Most humanoid robots tend to walk with bent knees. It makes them look like they’re trying to sneak up on someone at high speeds. HUBO II, however, has mastered straight leg walking which makes its ‘father’ Professor Jun Ho Oh very proud. Oh, leader of the Hubo Lab at the Korea Advanced Institute of Science and Technology (KAIST), recently gave a really great interview to Erico Guizzo of IEEE Spectrum. The professor explains the new walking technique, the robot’s dextrous hands, and its ability to upgrade. The HUBO II has an entire onboard computer available to run programs created by other developers. That’s an open invitation to faster innovation. Watch the proud papa with his mechanical son in the video below.
Along with other humanoid robots, like Honda’s ASIMO, HUBO represents an attempt to replicate realistic human movement and ability. To that end, straight walking is a great accomplishment. However, I think the possibility for incorporating third-party code (via the second onboard processor) may be the more important feature of the HUBO II. We’ve already seen how the HUBO was adapted to include Hanson Robotic’s realistic replica of Albert Einstein’s head. It’s possible we could see some similar, though perhaps strictly code based, cooperation from other teams in the near future. I’m certainly interested to see what the Hubo Lab comes up with next.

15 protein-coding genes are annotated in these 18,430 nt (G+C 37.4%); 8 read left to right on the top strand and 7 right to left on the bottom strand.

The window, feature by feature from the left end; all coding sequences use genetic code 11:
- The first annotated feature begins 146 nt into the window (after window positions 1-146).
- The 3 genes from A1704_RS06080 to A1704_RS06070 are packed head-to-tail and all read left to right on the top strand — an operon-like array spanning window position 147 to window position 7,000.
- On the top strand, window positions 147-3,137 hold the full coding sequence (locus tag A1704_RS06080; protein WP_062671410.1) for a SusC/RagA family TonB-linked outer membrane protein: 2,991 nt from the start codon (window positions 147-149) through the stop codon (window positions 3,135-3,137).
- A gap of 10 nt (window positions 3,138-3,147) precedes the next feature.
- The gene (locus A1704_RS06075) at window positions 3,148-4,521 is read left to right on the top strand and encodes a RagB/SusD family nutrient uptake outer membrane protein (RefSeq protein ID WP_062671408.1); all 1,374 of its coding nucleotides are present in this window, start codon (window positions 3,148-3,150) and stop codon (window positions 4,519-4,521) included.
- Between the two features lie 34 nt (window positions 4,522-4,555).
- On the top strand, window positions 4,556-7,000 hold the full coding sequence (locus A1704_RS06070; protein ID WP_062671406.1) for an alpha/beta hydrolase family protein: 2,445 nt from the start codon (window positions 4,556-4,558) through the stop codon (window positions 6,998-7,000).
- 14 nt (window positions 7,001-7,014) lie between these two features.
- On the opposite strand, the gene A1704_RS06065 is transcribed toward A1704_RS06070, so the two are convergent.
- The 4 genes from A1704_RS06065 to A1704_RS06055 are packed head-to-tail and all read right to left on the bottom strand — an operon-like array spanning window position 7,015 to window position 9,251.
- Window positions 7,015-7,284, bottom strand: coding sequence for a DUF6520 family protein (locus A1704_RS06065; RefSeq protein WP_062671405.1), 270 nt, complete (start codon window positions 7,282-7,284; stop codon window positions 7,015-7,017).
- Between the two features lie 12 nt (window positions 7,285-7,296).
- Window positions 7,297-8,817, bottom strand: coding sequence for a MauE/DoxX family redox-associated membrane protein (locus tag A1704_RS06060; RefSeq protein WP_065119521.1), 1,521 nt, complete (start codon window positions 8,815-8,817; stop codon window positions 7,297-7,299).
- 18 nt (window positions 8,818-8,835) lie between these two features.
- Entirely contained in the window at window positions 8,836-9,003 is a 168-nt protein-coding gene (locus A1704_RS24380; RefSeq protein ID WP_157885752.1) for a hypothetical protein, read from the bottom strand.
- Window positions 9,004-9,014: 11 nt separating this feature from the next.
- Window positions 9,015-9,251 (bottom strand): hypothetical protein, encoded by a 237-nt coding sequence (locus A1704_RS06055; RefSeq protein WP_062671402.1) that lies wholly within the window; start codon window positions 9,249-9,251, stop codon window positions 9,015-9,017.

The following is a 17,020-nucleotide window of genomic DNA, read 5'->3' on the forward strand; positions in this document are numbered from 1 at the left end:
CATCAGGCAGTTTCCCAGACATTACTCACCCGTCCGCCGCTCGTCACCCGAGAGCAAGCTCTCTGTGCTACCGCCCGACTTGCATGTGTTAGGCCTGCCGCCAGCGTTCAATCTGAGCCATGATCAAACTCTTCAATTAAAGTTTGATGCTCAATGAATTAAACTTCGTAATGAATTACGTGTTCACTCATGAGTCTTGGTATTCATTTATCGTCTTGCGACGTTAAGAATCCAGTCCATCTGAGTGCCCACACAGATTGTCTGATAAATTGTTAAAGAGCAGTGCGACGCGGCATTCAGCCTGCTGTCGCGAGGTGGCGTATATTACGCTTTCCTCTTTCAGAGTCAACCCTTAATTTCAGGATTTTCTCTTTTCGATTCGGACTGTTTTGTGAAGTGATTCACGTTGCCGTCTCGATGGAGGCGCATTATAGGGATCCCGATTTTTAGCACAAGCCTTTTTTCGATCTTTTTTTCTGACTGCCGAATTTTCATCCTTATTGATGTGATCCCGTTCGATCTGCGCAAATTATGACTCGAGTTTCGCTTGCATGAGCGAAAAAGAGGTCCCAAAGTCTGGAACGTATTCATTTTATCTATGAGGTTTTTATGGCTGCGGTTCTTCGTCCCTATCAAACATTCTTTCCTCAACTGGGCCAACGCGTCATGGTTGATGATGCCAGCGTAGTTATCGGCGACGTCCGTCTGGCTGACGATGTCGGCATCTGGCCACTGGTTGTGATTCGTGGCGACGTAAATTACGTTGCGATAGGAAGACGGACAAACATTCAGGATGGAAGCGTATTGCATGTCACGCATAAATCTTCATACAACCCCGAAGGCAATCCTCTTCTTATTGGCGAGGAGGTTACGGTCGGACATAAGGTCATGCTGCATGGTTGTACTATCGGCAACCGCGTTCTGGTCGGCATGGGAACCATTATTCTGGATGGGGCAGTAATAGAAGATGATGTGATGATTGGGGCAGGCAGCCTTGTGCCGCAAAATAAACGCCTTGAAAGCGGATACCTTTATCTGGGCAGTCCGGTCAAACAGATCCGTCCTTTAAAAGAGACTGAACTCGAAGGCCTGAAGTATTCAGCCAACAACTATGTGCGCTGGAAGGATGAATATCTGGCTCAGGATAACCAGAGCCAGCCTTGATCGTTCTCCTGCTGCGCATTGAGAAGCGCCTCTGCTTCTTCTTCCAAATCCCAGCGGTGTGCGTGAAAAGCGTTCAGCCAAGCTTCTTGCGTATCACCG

HUBO II starts to walk around 1:14 and shakes hands at 1:43. Hey, isn’t that the KAIST Star Wars walker in the background?
[screen capture and video credit: Erico Guizzo at IEEE Spectrum]
[source: Hubo Lab, KAIST]